Reblog: Sun Tzu, The Art of War and your portfolio
Investing is full of sports metaphors, most of which are drawn from blood sports such as boxing, strategic team sports including football, and individual sports where brains are as important as brawn, such as golf. Those sports are all full of common metaphors drawn from warfare. In fact, all sports are, in essence, proxies for warfare, which makes a 2,000-year-old text particularly relevant to sports, but also to investing as well.
Translated into many languages and still referred to as one of the great works on military strategy and tactics, the lessons of Sun Tzu’s The Art of War are particularly relevant to investors as they navigate increasingly complex asset classes and investment strategies.
Where victory is defined as achieving one’s investment objectives and the enemy is defined as any movements in the portfolio that stand in the way, the 13 chapters of Sun Tzu’s tome read like a class in post-modern strategic and tactical asset allocation. Elegant in its simplicity (it’s amazing how the simplest ideas are sometimes the most relevant), this work can be a guide for contemporary portfolio construction and management.
For example, chapter one, The Calculations, spells out the importance of surveying fundamental factors such as seasons, terrain, leadership and management. A commander is capable, with the right analysis of these factors, of handicapping his chances of victory. Similarly, ignoring these factors is a recipe for disaster.
In investing, these factors can be translated into global macro elements, shifting trends, leading indicators, and alpha generation. Understanding them is critical. Ignoring them can lead to swift defeat.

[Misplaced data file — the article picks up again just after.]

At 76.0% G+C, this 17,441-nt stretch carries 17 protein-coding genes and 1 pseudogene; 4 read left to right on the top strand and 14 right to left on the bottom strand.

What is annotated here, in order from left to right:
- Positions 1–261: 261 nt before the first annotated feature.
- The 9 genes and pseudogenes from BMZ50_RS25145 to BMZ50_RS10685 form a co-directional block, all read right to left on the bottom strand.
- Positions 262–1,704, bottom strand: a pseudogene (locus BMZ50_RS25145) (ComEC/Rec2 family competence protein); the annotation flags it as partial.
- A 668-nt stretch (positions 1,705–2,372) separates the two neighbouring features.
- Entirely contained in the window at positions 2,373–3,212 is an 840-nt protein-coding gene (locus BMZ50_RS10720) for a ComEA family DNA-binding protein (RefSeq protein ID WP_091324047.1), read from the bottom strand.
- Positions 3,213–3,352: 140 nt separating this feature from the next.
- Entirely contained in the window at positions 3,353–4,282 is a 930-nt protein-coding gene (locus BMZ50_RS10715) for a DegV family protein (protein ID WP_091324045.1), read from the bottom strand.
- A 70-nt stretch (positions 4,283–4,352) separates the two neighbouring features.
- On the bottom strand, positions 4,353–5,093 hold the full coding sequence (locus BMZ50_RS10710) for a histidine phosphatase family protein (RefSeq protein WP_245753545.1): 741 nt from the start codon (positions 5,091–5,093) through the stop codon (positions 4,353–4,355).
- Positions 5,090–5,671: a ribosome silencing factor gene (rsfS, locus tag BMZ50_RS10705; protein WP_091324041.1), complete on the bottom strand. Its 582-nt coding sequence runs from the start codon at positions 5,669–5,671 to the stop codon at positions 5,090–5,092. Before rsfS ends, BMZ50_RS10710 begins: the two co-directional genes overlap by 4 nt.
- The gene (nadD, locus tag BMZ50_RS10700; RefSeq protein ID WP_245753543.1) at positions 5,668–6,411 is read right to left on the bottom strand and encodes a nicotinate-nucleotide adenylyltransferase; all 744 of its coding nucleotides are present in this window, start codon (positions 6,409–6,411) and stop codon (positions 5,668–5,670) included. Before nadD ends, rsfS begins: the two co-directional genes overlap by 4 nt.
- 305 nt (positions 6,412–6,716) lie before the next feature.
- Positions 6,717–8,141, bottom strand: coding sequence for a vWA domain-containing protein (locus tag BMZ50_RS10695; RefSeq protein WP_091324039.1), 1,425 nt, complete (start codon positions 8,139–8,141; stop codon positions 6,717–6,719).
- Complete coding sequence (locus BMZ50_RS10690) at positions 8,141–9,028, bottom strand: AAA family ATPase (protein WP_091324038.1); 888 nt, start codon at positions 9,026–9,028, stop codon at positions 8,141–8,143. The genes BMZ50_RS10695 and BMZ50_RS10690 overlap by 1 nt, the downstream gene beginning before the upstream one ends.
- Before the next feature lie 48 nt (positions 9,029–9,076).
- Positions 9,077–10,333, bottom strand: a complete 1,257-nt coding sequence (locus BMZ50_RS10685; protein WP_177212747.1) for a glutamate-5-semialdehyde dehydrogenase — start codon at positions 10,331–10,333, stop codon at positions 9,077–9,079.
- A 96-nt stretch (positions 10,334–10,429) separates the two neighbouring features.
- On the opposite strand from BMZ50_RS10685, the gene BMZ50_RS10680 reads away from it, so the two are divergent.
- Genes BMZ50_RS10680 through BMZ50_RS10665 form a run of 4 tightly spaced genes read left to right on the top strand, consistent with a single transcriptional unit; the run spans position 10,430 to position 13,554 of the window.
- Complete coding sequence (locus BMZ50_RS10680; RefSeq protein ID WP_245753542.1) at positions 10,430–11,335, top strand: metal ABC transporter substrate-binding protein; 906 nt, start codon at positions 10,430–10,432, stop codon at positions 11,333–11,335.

Another chapter focuses on the plan of attack, which is the equivalent of determining investment strategies, setting a portfolio’s strategic asset allocation and choosing best-in-class investment managers. This critical element avoids the “I have no idea where I’m going but I’m making great time” scenario in investing.
Chapters four, seven and eight (Tactical Positioning, Manoeuvering and Variation in Tactics, respectively) all speak to what is commonly referred to in portfolio management as tactical asset allocation (TAA). TAA’s primary driver is the avoidance of assuming undue risk in unfavourable conditions — that is, not engaging the enemy when unprepared or overmatched.
The secondary driver of TAA is changing the battle plan when the enemy is on the defensive, using the investing equivalent of a military surge to win a battle.
While these two approaches — one defensive, one offensive — appear to have contradictory objectives, they are part of the grand scheme of winning the war by properly recognizing the appropriate times to attack and to retreat.
Finally, chapter 13, The Use of Intelligence, teaches us about the importance of military commanders developing and managing good intelligence sources, without which the power of the first 12 chapters is significantly muted. So, too, is the sourcing, due diligence and monitoring of investment managers.
Without devoting proper resources to gathering and maintaining intelligence on the ongoing quality of the managers to whom you deploy capital, the instructive elements of strategic and tactical asset allocation will be significantly mitigated, if not eliminated.
Of course, real life has a way of blurring lines that seem straight and identifiable on the page. The distinction between strategic versus tactical decision-making can be hard to determine in a drawn-out war against multiples foes. In these instances, the strategy must be reviewed on a regular basis as conditions shift, while tactics must still be chosen for each manoeuvre to ensure that, in the larger picture, the grand objective remains within reach.
Or, in the words of famed English field marshal Bernard Montgomery: “Strategy is the art of the conduct of war, tactics the art of fighting.”
This article is written by David Kaufman, appears on financialpost.com and is available here.